Cover Photo: Peter Newbury Calvin Decker recently finished the Tour Divide in an impressive fashion. Calvin was at the front of the main pack for the first half of the race before he turned on the burners. He created a large gap on the pack leaving only Jefe in front of him. Calvin finished his rookie ride in 18 days, 5 hours, and 29 minutes. He turned 22 years young on the divide. Age? 22 Birthplace? Hometown: Clermont, NY Where do you live now? Mendon, VT What do you do for a living? I am an Arborist by summer and a Rescue Skier/ Ski Patrol by winter. I couldn’t ask for better jobs! What was your first mountain bike experience? I pretty much grew up on two wheels. I started racing motocross at age 6, and BMX sometime around there as well, if not earlier. I got my first “real” mountain bike, an Orange Kona Stuff JR, for my 13th birthday, and the rest is all a blur, but basically everything else soon came second to mountain biking. In the summer of 2013 you rode from Maine to Washington, was this your first adventure cycling experience? Yeah, my Maine to Washington trip was my first multi-day bike trip. I had a lot of riding experience, and a bunch of camping and backcountry experience (not that road touring is “backcountry”) so I wasn’t a total noob, but I learned a lot in the first few weeks! What was your first bikepacking experience? This may sound bad…Tour Divide 2014. I had a bunch of time on my loaded race rig, but time never allowed for overnights with just the bike since my tour last summer. What made you decide to take on the Tour divide this year? During my tour last year, the worst part was being on the road all the time. Towards the end I was pushing 120-150 a day regularly, not in a race. I had a few days where gravel roads just ended, and the adventure was fun, so I began thinking about the TD. My plan was to tour the GDMBR, but I couldn’t find people to ride it with. I figured if I was going to be alone, I may as well race, and Grand Depart was on my birthday, so what better way to spend your birthday?? What was your preparation like, training, logistics, etc? I spent way too much time agonizing about gear. Not that I didn’t ride a bunch, but I should have had more multi-century weekends. I was getting about 150-200 miles a week in, and ramped up my mileage too quickly about 3 weeks before the race and messed up my knees. So I spent almost 2 weeks not riding close to enough right before the race. Although I hate pre-written day by day plans, I made one, forcing myself to go over the ACA maps, page by page, and outline resupply points etc. Deceptive as they are (the 50-200 foot ass kicker hills don’t show up) I should have referenced the elevation profiles a lot more than I did in my planning. Looking back, I had some 200 mile days planned with about 25000 feet of climbing followed by a 140 mile day with 5000vF. Just rookie mistakes. How were you feeling when you got to Banff? I was so excited in Banff! My flight was delayed about 12 hours, so I had to cancel riding in from Calgary, which I was bummed about. It was awesome to be in such a beautiful town surrounded by like-minded people! My knees were still scaring me, but I knew I could pull through if I took it easy in the start. Going into the race, did you have a plan and/or goals? I mentioned my loosely outlined day to day plan…that went to hell on day 3. My overall personal time goal was 18 days, I put 21 online because I honestly had no idea what I was getting into. Placement wise, I didn’t think I would do as well as I did. I never really researched what other people had done (timewise) in the past, I just tried to figure out what I would have to do to come in where I wanted to. How was the weather in Montana? In a word…miserable. I guess that is a bit harsh, but up until Ovando, it rained more or less the whole time, and it wasn’t particularly warm either. You really hit your form in Colorado, did you have a deadline to meet or did you just feel strong? For me, it felt more like leaving Ovando. I suppose by CO I had made my way up the leaderboard, but taking a almost zero day from Seely to Ovando let me recover physically and mentally. Some things were said in Ovando that motivated me to ride harder, and the down time really let my knees heal up enough so I could ride to my potential, not in protective mode. Once I’m in the zone there isn’t much that can get me out of it. What was the hardest part of the Tour Divide? Riding into a small town after all the restaurants & quality food stores are closed, eating some left over McDonalds from last night, going to sleep for a few hours, and starting your day on a Snickers and the last of your remaining McDonalds to ride 50+ miles to the next town with an open restaurant. Actually….scratch all that….endless washboard roads. Washboard sucks, a lot. What was the most rewarding? The feeling of recovering from bonking. Its amazing what a few calories can do! What bike were you using? Kona Rajin (titanium), Niner RDO carbon fork, DT240’s laced to Stans Arch EX’s, Mostly Shimano XT build, WTB pure V Saddle Tires? WTB Nano Front, Maxxis Crossmark Rear, Slime Tubes. 0,o,O,zero flats!!!! Bags? Brand new Revelates in the beginning….ripped, tattered, torn, and tied-up-to-survive Revelates by the end. Favorite meal on the TD? Any time I could get a chocolate milkshake & a good burger or chicken salad. I looked for a fruit salad the entire way from Banff and never found one! Sponsors?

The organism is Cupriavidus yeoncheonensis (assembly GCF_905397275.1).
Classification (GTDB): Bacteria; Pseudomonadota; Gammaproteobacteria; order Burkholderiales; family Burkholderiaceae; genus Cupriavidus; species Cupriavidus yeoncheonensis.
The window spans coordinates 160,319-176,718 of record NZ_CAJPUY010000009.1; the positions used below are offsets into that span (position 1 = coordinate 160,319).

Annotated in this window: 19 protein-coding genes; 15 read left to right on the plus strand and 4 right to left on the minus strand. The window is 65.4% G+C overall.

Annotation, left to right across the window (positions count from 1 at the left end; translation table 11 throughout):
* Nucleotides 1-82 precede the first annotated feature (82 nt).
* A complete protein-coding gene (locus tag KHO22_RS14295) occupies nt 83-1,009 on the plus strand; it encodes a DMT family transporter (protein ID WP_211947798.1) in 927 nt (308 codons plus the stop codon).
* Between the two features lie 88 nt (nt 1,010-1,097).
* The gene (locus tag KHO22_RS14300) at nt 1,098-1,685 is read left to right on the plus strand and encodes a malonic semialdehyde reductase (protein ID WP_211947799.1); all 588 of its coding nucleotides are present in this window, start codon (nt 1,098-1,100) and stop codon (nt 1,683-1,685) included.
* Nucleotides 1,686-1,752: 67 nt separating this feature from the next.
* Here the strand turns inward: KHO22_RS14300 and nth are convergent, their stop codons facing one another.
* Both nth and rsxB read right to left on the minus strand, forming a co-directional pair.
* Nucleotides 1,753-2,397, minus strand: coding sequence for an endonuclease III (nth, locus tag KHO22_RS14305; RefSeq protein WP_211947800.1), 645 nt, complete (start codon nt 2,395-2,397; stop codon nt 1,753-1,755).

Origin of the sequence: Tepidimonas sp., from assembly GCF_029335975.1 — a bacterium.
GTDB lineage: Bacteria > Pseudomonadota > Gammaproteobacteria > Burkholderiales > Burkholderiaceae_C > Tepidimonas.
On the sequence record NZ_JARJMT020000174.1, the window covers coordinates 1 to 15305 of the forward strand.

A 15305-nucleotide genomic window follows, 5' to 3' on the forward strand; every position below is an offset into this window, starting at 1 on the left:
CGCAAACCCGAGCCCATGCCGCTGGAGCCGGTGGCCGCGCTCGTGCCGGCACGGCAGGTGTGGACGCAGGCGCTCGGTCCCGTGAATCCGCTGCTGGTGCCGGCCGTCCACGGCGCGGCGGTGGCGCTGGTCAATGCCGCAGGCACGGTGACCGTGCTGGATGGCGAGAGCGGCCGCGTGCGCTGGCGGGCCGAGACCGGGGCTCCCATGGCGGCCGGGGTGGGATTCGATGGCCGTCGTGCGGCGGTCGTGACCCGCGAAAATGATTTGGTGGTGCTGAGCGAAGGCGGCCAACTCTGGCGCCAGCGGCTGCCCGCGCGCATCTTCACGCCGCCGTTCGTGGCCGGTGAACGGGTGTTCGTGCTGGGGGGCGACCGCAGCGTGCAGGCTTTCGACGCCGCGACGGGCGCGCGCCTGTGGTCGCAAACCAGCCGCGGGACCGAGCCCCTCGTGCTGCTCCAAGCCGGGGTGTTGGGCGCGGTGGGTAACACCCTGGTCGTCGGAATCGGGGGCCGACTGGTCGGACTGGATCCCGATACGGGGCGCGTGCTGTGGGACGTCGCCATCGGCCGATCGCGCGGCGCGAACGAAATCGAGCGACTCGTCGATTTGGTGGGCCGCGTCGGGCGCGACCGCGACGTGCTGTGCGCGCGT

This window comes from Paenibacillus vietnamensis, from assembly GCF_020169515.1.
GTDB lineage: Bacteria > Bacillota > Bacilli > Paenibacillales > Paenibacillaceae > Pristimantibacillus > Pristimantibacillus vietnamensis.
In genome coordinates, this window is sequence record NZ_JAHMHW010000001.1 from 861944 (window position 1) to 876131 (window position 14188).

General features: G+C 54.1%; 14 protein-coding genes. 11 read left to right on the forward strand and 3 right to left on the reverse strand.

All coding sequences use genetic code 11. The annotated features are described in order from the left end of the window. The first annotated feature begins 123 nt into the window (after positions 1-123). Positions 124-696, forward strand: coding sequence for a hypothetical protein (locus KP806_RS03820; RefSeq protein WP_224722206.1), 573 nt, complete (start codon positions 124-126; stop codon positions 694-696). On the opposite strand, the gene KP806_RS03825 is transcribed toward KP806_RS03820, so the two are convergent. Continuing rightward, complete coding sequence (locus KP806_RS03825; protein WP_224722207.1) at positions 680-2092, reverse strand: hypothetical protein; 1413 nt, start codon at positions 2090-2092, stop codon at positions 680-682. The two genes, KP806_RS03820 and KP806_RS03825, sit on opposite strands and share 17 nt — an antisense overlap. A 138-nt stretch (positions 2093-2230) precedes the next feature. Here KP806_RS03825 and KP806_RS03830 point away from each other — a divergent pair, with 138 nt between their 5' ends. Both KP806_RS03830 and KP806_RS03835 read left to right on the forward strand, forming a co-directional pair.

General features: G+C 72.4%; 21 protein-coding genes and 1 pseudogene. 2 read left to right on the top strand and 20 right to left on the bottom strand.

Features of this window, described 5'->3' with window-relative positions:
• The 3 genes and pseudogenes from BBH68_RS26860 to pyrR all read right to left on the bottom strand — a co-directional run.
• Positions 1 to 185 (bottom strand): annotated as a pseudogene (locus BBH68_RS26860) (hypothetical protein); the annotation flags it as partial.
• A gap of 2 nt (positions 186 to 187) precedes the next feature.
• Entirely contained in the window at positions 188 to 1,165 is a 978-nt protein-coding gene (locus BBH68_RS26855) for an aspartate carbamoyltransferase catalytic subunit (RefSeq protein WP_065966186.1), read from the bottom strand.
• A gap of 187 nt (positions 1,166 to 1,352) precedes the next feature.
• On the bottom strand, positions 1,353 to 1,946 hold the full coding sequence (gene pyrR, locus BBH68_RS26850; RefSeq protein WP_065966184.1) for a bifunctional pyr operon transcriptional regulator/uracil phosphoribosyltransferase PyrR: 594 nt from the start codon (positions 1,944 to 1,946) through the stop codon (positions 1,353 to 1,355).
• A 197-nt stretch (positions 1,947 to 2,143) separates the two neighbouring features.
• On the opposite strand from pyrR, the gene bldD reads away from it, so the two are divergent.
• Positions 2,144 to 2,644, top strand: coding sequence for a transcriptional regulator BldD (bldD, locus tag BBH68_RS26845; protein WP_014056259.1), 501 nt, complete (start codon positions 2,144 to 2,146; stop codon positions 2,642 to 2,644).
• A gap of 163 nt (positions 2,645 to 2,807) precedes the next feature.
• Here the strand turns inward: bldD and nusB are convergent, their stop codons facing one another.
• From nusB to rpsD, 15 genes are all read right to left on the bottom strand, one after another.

Verge Sport riding clothes kept me looking fresh, and feeling comfortable. Living in the same clothes for 18+ days is never ideal, but my Verge kit held up great, and my chamois kept me alive over the endless washboard. My Swiftwick merino wool compression socks were incredible! A few changes up north in the wet and cold, but once it was dry, just one pair stayed impressively fresh! Big shout out to JT at Rutland City Bikes in Rutland, VT for all your help getting my ride finalized before the trip.  Whats next for Calvin Decker? Fun short rides, some trail building, some local 100milers and 24hrs. Cloudride 1000 in Australia next April. Complete an Ironman or similar triathalon in 2015. Maybe tour European towns and singletrack next summer. Plans can change at moments notice!!


  1. Pingback: A search for the limit - Bikepackers Magazine

  2. Pingback: Bikepacking Year in Review - Bikepackers Magazine

  3. Pingback: Tour Divide Advice - Bikepackers Magazine

Leave a Comment

Your email address will not be published. Required fields are marked *